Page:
Books: Bringing Home the Francis; Francis Bacon's Studio by Margarita Cappock: Merrell (Pounds 35). the Art of Wonder, a History of Seeing by Julian Spalding, Prestel Pounds 18.99
Byline: Review by Richard Edmonds
Wanderers in cities generally head for the museum if for no other reason than to pick up a few decent postcards and drink a cup of coffee.
If one is feeling vaguely homesick or lazy one is not likely to take on the great masterpieces, since one battle or death scene is enough if one happens to be, for some reason, at less than one's best.
But a bit of uncompelling Boucher, or an undemanding portrait or two is quite different. Your headache seems to go immediately and your mood lifts. But then you come across the tedious civic paintings, dusty, boring landscapes painted a century ago by artists who, over time, have quite lost their impact, obviously worthy painters who are occasionally given a fresh lease of life only in the research theses of diligent art students anxious for a PhD.
Such pictures are nostalgic food for the mind on a humdrum day.
There are dozens of such pictures in the corridors of dozens of museums which themselves represent a kind of necropolis, where the dead are respectfully displayed in flaking frames and allowed to moulder away in peace. And was it not Oscar Wilde who once said that the auctioneer is the only person capable of appreciating all forms of art?
But you may well turn a corner and find yourself confronted suddenly by exciting paintings which can destabilise your sense of comfort, paintings which disturb and worry you and that is all to the good, I am thinking of the harsh nude by, say, Egon Schiele, the non-conformist Austrian genius or, and even more worrying one of Francis Bacon's screaming popes expressing (in the latter case gross nightmarish visions of hell).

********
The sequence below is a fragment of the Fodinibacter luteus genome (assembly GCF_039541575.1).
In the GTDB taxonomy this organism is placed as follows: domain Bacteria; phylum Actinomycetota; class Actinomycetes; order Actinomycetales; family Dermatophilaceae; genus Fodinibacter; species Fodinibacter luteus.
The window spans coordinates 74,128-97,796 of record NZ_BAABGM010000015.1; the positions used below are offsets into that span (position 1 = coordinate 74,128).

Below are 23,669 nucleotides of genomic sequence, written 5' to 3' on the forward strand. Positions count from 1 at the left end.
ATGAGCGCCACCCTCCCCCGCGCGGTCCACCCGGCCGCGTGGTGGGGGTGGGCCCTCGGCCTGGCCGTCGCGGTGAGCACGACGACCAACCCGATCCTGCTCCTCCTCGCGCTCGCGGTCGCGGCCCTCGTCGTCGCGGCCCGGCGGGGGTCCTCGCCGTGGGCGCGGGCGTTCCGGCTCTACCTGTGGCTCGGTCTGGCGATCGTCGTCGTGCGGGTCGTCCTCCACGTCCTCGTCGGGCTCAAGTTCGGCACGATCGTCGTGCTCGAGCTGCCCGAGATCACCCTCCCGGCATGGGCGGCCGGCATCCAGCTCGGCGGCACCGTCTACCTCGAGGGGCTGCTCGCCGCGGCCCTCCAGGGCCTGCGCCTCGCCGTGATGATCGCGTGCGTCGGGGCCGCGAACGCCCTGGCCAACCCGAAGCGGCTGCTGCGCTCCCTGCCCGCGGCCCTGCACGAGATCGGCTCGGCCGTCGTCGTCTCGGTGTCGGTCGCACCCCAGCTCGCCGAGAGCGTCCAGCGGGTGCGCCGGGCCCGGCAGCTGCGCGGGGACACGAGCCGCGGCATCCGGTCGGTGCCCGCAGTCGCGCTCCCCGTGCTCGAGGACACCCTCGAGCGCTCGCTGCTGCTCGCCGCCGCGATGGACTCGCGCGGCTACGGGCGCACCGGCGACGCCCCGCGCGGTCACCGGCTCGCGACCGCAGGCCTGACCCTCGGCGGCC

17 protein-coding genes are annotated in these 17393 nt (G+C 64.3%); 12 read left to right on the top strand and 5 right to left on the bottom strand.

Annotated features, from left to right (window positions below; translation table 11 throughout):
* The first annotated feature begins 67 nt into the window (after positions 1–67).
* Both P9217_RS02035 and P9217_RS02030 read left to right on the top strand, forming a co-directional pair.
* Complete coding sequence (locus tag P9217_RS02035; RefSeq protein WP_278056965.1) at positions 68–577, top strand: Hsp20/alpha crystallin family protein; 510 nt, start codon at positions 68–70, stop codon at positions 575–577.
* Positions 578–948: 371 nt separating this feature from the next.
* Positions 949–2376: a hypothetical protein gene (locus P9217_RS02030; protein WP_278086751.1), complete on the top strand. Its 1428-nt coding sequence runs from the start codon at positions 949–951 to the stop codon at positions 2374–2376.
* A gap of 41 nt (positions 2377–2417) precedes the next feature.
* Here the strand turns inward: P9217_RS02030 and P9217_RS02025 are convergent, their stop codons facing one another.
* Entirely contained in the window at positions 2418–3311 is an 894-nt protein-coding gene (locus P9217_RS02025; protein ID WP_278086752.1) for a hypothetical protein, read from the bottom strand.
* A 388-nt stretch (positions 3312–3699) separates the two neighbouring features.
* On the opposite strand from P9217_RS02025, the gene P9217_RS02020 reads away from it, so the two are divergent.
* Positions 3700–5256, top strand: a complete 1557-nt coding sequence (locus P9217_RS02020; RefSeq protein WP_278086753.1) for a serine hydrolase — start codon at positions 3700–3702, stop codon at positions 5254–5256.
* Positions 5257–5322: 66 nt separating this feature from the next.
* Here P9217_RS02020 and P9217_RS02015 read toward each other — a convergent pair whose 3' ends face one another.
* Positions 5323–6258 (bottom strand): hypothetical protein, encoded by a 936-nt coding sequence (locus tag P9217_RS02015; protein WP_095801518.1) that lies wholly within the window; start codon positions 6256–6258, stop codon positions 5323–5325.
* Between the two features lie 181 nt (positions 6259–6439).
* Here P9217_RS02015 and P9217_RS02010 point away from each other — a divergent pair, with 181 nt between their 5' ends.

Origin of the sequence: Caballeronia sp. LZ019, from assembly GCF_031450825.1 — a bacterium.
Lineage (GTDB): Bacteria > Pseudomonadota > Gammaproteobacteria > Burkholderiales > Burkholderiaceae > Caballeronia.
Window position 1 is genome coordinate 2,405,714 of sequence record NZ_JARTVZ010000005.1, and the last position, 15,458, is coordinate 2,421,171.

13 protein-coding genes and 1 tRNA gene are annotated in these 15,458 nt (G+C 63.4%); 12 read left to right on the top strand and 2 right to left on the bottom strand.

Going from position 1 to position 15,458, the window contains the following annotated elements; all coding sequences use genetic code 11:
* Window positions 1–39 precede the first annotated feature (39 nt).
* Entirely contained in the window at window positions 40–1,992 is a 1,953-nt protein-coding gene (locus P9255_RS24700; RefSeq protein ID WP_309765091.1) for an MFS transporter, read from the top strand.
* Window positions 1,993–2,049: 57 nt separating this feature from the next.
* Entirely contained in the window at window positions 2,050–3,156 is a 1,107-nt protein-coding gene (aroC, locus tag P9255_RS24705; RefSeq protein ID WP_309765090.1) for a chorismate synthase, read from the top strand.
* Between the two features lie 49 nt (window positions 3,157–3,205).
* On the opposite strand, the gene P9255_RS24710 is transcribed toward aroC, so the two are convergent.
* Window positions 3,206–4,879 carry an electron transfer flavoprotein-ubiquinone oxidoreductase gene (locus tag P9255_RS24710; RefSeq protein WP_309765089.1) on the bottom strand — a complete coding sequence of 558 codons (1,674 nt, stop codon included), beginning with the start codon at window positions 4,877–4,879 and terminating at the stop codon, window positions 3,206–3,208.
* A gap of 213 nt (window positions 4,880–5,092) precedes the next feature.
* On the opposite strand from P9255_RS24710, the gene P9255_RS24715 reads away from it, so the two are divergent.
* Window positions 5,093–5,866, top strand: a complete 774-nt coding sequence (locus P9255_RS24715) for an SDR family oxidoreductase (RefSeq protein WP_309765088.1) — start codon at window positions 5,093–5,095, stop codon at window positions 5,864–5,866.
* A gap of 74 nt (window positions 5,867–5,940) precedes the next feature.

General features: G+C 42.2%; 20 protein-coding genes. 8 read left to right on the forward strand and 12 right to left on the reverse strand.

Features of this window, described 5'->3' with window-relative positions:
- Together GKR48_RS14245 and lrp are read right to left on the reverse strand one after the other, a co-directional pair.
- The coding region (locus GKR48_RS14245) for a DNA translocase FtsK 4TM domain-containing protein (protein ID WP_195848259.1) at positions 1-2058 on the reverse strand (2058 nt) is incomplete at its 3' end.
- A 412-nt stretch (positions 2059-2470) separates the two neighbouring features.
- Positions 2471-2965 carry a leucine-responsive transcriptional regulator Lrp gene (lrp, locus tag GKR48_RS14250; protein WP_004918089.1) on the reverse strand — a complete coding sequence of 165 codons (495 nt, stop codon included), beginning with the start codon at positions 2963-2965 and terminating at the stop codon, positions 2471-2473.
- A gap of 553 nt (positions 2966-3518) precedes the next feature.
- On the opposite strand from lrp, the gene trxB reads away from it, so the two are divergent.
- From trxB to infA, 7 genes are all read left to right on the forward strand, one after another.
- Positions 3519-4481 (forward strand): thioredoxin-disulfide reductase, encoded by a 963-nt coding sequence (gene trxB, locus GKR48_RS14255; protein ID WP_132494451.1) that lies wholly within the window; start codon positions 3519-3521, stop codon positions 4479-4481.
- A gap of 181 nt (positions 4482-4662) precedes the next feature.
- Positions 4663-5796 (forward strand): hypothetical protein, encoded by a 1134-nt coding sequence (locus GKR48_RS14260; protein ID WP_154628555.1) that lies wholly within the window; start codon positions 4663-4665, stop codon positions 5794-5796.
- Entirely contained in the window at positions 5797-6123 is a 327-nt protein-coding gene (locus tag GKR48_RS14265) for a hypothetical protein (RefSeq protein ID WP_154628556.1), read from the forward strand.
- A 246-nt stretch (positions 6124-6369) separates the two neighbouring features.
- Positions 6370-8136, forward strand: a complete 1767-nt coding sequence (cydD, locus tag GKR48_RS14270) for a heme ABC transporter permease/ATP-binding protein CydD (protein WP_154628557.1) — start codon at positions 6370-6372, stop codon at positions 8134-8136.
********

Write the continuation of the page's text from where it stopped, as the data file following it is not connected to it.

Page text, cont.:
Margarita Cappock's remarkable book, littered with Baconian images of violence, deals particularly with the artist's studio - a total tip which, after Bacon's death, was moved in its entirety that is brush by brush, paint tube by paint tube, filthy walls and all to Dublin's City Gallery where the squalor in which Bacon once worked has been lovingly re-assembled.
A heavily cluttered studio obviously contained hidden clues which lay everywhere in the rubble but Cappock claims unlock the secrets of the paintings made between the late 60s until Bacon's death.
Everything seemed to excite him from Olympic swimmers to photographs of the dead in mass graves. Obviously he had a violent nature which he could turn upon his lovers and equally obviously gay iconography played a large part in his paintings of males either wrestling or copulating (Bacon allows the viewer to draw his own conclusions).
In this context you get fingermarked torn-out photographs from books of early Victorian nude photographs taken by the Philadelphian photographer Eardweard Muybridge which form an armature for a figure whose stylised head could well be taken from one of Bacon's own lovers, confirming that photographs were integral to much of Bacon's work. …